US6457728B1 - Upper control arm adjustment system - Google Patents

Upper control arm adjustment system Download PDF

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US6457728B1
US6457728B1 US09725992 US72599200A US6457728B1 US 6457728 B1 US6457728 B1 US 6457728B1 US 09725992 US09725992 US 09725992 US 72599200 A US72599200 A US 72599200A US 6457728 B1 US6457728 B1 US 6457728B1
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Prior art keywords
member
adjustment
position
control
system
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US20020063005A1 (en )
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Matthew E Klais
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FCA US LLC
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DaimlerChrysler Corp
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    • BPERFORMING OPERATIONS; TRANSPORTING
    • B60VEHICLES IN GENERAL
    • B60GVEHICLE SUSPENSION ARRANGEMENTS
    • B60G7/00Pivoted suspension arms; Accessories thereof
    • B60G7/02Attaching arms to sprung part of vehicle
    • BPERFORMING OPERATIONS; TRANSPORTING
    • B60VEHICLES IN GENERAL
    • B60GVEHICLE SUSPENSION ARRANGEMENTS
    • B60G2200/00Indexing codes relating to suspension types
    • B60G2200/40Indexing codes relating to the wheels in the suspensions
    • B60G2200/462Toe-in/out
    • BPERFORMING OPERATIONS; TRANSPORTING
    • B60VEHICLES IN GENERAL
    • B60GVEHICLE SUSPENSION ARRANGEMENTS
    • B60G2200/00Indexing codes relating to suspension types
    • B60G2200/40Indexing codes relating to the wheels in the suspensions
    • B60G2200/462Toe-in/out
    • B60G2200/4622Alignment adjustment
    • BPERFORMING OPERATIONS; TRANSPORTING
    • B60VEHICLES IN GENERAL
    • B60GVEHICLE SUSPENSION ARRANGEMENTS
    • B60G2204/00Indexing codes related to suspensions per se or to auxiliary parts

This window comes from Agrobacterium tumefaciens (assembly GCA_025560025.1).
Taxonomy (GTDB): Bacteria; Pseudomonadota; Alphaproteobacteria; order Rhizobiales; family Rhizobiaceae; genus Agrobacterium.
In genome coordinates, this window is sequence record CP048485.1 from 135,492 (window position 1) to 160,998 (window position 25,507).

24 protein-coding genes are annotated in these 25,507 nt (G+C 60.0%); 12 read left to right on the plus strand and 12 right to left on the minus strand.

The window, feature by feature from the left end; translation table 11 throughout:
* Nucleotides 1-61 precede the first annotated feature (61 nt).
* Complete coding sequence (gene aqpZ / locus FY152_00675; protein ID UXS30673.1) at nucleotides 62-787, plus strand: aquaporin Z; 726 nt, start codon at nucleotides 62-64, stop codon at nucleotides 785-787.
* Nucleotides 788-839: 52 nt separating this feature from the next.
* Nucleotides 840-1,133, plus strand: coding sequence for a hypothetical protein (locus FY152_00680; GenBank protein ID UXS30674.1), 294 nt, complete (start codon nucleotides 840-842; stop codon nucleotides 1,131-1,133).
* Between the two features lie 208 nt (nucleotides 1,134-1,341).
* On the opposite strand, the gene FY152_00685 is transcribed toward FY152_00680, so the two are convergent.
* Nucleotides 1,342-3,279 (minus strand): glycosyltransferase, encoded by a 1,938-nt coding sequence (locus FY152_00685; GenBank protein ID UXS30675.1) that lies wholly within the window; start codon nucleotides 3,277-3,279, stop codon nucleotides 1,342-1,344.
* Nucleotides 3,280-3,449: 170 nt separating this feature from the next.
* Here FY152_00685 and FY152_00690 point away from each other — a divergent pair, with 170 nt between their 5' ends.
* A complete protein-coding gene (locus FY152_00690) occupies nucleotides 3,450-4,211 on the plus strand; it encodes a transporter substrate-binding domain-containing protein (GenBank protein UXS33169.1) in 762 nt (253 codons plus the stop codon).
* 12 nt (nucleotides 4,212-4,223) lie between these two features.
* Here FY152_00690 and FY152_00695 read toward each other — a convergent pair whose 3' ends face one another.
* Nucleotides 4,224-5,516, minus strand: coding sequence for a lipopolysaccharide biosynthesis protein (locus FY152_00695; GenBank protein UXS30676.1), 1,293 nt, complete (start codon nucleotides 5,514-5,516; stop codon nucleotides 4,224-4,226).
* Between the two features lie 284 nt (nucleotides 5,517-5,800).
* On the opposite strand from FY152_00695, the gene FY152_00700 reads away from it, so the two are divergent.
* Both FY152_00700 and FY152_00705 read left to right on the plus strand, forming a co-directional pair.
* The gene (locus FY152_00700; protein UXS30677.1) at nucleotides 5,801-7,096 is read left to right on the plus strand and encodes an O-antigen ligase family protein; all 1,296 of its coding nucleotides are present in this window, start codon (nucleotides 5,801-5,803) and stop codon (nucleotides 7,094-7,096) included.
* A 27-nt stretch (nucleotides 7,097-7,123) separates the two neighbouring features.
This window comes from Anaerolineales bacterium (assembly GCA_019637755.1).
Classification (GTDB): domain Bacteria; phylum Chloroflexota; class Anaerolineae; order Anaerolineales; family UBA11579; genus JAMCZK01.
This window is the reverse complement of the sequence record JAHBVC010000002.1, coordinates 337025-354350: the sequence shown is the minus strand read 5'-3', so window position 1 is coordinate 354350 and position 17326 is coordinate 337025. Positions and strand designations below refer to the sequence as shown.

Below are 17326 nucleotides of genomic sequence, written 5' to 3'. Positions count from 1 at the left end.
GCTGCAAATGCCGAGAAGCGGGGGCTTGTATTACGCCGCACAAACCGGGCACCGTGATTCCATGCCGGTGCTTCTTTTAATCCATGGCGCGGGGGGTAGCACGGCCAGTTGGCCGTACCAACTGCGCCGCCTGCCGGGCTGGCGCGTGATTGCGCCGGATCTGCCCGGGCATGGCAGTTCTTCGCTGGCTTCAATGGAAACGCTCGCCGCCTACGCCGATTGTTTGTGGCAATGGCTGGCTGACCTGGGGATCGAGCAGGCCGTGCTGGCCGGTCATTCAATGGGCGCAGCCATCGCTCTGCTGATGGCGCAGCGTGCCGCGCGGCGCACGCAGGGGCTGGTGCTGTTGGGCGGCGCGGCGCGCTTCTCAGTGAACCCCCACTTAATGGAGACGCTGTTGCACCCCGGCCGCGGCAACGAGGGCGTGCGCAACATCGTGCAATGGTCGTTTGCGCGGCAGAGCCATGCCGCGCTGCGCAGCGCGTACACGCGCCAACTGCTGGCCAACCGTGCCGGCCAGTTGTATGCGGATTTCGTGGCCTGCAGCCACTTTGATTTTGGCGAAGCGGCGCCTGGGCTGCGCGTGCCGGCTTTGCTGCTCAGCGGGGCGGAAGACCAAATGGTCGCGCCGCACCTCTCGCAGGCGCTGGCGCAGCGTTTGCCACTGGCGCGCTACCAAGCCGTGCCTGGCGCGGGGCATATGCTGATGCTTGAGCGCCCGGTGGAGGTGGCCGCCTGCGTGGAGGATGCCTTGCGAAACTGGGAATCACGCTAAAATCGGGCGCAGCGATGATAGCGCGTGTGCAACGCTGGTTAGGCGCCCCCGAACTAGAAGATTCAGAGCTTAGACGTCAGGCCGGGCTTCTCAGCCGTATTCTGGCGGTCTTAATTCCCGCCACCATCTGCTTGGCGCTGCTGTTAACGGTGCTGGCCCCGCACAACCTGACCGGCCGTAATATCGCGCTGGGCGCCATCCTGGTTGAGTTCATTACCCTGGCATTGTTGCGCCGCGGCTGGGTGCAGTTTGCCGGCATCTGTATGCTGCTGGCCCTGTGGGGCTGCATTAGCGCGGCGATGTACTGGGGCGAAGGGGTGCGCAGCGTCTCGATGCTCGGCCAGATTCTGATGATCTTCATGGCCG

• B60G2204/10Mounting of suspension elements
    • B60G2204/14Mounting of suspension arms
    • B60G2204/143Mounting of suspension arms on the vehicle body or chassis
    • BPERFORMING OPERATIONS; TRANSPORTING
    • B60VEHICLES IN GENERAL
    • B60GVEHICLE SUSPENSION ARRANGEMENTS
    • B60G2204/00Indexing codes related to suspensions per se or to auxiliary parts
    • B60G2204/40Auxiliary suspension parts; Adjustment of suspensions
    • B60G2204/44Centering or positioning means
    • BPERFORMING OPERATIONS; TRANSPORTING
    • B60VEHICLES IN GENERAL
    • B60GVEHICLE SUSPENSION ARRANGEMENTS
    • B60G2204/00Indexing codes related to suspensions per se or to auxiliary parts
    • B60G2204/40Auxiliary suspension parts; Adjustment of suspensions
    • B60G2204/44Centering or positioning means
    • B60G2204/4402Spacers or shims

Abstract

An upper control arm adjustment system for an automobile is described. The system includes a bracket, a pair of spaced and opposed indexing fingers located on top of the bracket, and a lever that rotates about a slot formed in the bracket. As a manipulation device is selectively rotated either clockwise or counterclockwise, the lever is rotated towards one of the indexing fingers, thus causing a bolt or cam fastened to the lever to move within the slot, thus causing the upper control arm to move either inboard or outboard with respect to the slot, thus altering the pivot position of the upper control arm.